Domaine St-Bernard, Mont Tremblant, Hautes Laurentides, Québec, 2003. Residency : La ligne du Nord : Festival des arts contemporains des Laurentides, produced by Centre des arts contemporains du Québec à Montréal.

A narrow path (.5km) though the woods is demarcated with dark blue ribbon wrapped around the trees. It leads to a clearing at the base of a stone wall where three black stretcher-like structures are installed, each one holding a different species of conifer cones. Each form is approximately 360cm long x 70cm wide x 90cm high.

Monoculture plantations of spruce, fir and pine dominate the grounds of Domaine St-Bernard - endless immaculate lines of equally-spaced trees. Pacing up and down these rows of conifers, sometimes with eyes open, sometimes closed, I remark how easy is the walking—nothing to trip over, everything orderly, predictable, safe, still; and how it’s so very quiet—only the sound of wind rustling branches, and the occasional chatter of squirrels. Solely the cones, scattered pell-mell on the ground, are out of line, outside of some plan.

Beyond these rows, on the flanks of the surrounding hills is the forest. Walking from the monocultures into the forest, I feel my energy change. I slow down, senses alert to movement and animal sounds. I walk around live trees, step over rotting ones. Branches pull at clothes. I hear the snorting of a deer, the cries of crows.

Not far into the woods, partially hidden by the dense growth, I come to the foot of a stone cliff. Unable to see how far it stretches through the woods, I follow its direction, making my way through the brush, my left hand touching the stone. The aliveness of something as inert as granite presses upon me—tender green mosses, rusty pink lichen, dancing branch shadows, dark deep crevices. Eventually, I arrive at a clearing at the base of this wall - a place where I can sit, observe, think, pass time, feel a part of …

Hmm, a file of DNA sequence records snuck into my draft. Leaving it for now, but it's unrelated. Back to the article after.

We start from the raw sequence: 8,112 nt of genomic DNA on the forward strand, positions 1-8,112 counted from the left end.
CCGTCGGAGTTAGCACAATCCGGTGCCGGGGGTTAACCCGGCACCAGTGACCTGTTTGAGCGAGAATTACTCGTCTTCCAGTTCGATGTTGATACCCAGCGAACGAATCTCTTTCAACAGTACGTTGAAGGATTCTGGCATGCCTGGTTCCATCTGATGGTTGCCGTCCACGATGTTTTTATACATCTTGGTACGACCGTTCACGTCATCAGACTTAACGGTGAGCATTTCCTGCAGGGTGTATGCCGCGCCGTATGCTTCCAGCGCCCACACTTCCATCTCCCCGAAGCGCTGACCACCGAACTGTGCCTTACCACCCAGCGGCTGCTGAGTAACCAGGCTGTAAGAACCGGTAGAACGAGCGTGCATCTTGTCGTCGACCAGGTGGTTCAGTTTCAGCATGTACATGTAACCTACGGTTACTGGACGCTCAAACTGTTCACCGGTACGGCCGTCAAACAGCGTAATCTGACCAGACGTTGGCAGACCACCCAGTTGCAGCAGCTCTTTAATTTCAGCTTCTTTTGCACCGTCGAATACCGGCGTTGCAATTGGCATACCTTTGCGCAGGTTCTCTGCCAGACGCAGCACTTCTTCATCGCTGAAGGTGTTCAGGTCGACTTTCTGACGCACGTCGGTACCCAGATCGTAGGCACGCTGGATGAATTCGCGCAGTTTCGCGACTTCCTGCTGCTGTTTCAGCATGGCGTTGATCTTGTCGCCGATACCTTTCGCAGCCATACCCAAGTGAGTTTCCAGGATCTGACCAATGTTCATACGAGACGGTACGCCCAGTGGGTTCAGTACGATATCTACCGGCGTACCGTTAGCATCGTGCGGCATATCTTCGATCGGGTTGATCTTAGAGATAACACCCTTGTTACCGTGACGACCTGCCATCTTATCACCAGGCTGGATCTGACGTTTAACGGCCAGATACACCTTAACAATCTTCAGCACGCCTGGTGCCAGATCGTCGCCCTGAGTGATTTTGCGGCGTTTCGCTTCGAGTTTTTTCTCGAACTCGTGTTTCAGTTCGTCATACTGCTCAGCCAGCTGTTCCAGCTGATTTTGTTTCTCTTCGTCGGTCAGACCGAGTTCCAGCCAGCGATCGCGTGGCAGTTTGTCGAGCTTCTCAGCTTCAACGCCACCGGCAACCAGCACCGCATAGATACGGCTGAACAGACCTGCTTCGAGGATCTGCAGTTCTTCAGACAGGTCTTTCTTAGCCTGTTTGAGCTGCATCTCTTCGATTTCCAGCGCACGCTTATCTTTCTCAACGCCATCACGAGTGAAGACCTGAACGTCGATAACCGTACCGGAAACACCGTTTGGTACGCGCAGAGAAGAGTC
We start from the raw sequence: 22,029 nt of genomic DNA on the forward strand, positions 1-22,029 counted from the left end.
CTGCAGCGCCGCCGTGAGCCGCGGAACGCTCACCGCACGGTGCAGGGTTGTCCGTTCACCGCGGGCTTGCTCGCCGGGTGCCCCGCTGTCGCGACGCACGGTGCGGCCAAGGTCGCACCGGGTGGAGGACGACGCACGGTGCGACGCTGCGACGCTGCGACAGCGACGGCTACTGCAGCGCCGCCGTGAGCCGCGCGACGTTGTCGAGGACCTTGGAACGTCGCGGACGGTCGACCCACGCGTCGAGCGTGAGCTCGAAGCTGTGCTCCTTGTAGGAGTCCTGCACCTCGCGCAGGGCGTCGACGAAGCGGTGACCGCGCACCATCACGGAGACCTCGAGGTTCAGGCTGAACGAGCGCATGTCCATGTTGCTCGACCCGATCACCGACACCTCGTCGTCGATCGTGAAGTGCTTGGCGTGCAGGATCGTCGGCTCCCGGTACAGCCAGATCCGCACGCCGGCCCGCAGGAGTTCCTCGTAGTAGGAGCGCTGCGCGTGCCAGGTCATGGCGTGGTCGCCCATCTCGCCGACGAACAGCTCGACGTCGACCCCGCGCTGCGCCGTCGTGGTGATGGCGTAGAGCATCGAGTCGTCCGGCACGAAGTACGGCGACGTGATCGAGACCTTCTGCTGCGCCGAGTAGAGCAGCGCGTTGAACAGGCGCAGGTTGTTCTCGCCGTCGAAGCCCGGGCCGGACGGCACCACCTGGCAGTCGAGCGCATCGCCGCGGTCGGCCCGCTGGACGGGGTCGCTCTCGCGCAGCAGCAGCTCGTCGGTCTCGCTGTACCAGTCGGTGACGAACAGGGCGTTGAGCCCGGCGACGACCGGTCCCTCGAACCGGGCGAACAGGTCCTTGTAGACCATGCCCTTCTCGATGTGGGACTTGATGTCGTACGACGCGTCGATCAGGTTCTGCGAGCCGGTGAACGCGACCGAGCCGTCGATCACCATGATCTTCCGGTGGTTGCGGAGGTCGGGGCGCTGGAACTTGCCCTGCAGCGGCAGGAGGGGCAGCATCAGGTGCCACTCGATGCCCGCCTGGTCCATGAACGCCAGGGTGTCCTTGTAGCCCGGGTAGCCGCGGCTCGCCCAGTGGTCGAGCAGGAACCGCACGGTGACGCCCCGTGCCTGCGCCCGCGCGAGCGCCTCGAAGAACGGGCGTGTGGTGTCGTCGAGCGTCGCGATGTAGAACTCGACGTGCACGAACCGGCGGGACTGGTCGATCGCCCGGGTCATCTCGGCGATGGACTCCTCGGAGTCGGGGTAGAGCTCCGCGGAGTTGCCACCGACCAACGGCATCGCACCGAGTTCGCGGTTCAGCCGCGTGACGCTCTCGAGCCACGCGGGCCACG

Mont Tremblant is close by, I reflect, as I sit in the middle of these woods. I think of the rows and rows of expensive copy-cat-condos springing up on its flanks, of the rows and rows of cars in the parking lots at its foot, of the numerous manicured golf courses surrounding the mountain with bright-even-greenness. I think of the rows of people, from countries far and near, lining up at the gondolas, anxiously waiting their turn to be transported to the summit. I think of the surrounding monoculture forests, of the scattered cones, the seeds with no place to germinate. I think of a book I recently read, Staying Alive by Vandana Shiva, an ecofeminist from India, and her concern about the ‘homogenising thrust of modernity’ threatening the planet’s biological and cultural diversity. I think of how the author describes the rural women in India as the custodians of the seeds, the women who for millennia selected, stored and replanted seeds, and how their survival has been undermined by corporate introduction of hybrids—seeds that can never reproduce. I think of the thousands of huge logging trucks I have witnessed over the years passing by my village, and wonder about the straggly new plantations replacing the old forests.

I feel a sense of urgency as I walk out of the forest and through the monocultures. I decide to create a symbolic action linking the global homogenizing phenomenon to this place - the Laurentians, my home. I become a seed gatherer, and spend days collecting pine cones, fir cones and spruce cones. I construct three long narrow stretchers, one for each tree species, using wood my neighbor gave me from his land. I think of the televised images of the wounded being carried out of war zones. I cover the stretchers with black canvas, and carry them to the clearing at the foot of the stone wall in the forest. From the monoculture to the forest, I carry the cones and lay them in the stretchers, in this metaphorical place of rest and healing. I cover them with thin blue veils—a small personal gesture of hope.